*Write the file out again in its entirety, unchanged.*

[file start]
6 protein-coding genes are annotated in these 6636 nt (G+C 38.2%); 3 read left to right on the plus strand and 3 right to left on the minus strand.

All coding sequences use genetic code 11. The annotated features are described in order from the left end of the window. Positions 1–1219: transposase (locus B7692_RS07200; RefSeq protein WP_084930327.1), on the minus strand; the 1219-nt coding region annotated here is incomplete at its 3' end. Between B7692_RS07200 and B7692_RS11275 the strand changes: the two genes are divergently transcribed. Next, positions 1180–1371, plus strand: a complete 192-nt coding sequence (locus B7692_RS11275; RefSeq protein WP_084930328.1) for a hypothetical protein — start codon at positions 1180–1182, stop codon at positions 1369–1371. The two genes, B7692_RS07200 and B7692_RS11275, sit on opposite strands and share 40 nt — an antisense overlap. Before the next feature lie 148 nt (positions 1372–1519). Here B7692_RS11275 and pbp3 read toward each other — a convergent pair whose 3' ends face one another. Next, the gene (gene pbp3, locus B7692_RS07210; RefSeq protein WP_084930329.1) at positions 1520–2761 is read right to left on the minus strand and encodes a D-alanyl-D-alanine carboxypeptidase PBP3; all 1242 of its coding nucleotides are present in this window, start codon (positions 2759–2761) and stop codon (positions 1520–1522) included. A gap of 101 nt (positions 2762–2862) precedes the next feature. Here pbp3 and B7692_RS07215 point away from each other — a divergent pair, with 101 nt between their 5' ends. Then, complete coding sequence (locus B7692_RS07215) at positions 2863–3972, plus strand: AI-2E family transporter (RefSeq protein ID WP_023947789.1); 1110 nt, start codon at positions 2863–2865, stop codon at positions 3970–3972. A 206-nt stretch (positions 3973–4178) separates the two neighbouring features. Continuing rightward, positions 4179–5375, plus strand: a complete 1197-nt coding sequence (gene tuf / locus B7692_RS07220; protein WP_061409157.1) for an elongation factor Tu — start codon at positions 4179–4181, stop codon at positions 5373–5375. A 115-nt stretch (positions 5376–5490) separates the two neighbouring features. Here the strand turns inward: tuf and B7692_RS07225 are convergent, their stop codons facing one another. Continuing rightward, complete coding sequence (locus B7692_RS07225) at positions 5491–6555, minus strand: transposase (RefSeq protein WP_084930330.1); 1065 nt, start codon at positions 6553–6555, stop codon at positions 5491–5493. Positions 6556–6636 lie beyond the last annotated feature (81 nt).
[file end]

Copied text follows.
6 protein-coding genes are annotated in these 6636 nt (G+C 38.2%); 3 read left to right on the plus strand and 3 right to left on the minus strand.

All coding sequences use genetic code 11. The annotated features are described in order from the left end of the window. Positions 1–1219: transposase (locus B7692_RS07200; RefSeq protein WP_084930327.1), on the minus strand; the 1219-nt coding region annotated here is incomplete at its 3' end. Between B7692_RS07200 and B7692_RS11275 the strand changes: the two genes are divergently transcribed. Next, positions 1180–1371, plus strand: a complete 192-nt coding sequence (locus B7692_RS11275; RefSeq protein WP_084930328.1) for a hypothetical protein — start codon at positions 1180–1182, stop codon at positions 1369–1371. The two genes, B7692_RS07200 and B7692_RS11275, sit on opposite strands and share 40 nt — an antisense overlap. Before the next feature lie 148 nt (positions 1372–1519). Here B7692_RS11275 and pbp3 read toward each other — a convergent pair whose 3' ends face one another. Next, the gene (gene pbp3, locus B7692_RS07210; RefSeq protein WP_084930329.1) at positions 1520–2761 is read right to left on the minus strand and encodes a D-alanyl-D-alanine carboxypeptidase PBP3; all 1242 of its coding nucleotides are present in this window, start codon (positions 2759–2761) and stop codon (positions 1520–1522) included. A gap of 101 nt (positions 2762–2862) precedes the next feature. Here pbp3 and B7692_RS07215 point away from each other — a divergent pair, with 101 nt between their 5' ends. Then, complete coding sequence (locus B7692_RS07215) at positions 2863–3972, plus strand: AI-2E family transporter (RefSeq protein ID WP_023947789.1); 1110 nt, start codon at positions 2863–2865, stop codon at positions 3970–3972. A 206-nt stretch (positions 3973–4178) separates the two neighbouring features. Continuing rightward, positions 4179–5375, plus strand: a complete 1197-nt coding sequence (gene tuf / locus B7692_RS07220; protein WP_061409157.1) for an elongation factor Tu — start codon at positions 4179–4181, stop codon at positions 5373–5375. A 115-nt stretch (positions 5376–5490) separates the two neighbouring features. Here the strand turns inward: tuf and B7692_RS07225 are convergent, their stop codons facing one another. Continuing rightward, complete coding sequence (locus B7692_RS07225) at positions 5491–6555, minus strand: transposase (RefSeq protein WP_084930330.1); 1065 nt, start codon at positions 6553–6555, stop codon at positions 5491–5493. Positions 6556–6636 lie beyond the last annotated feature (81 nt).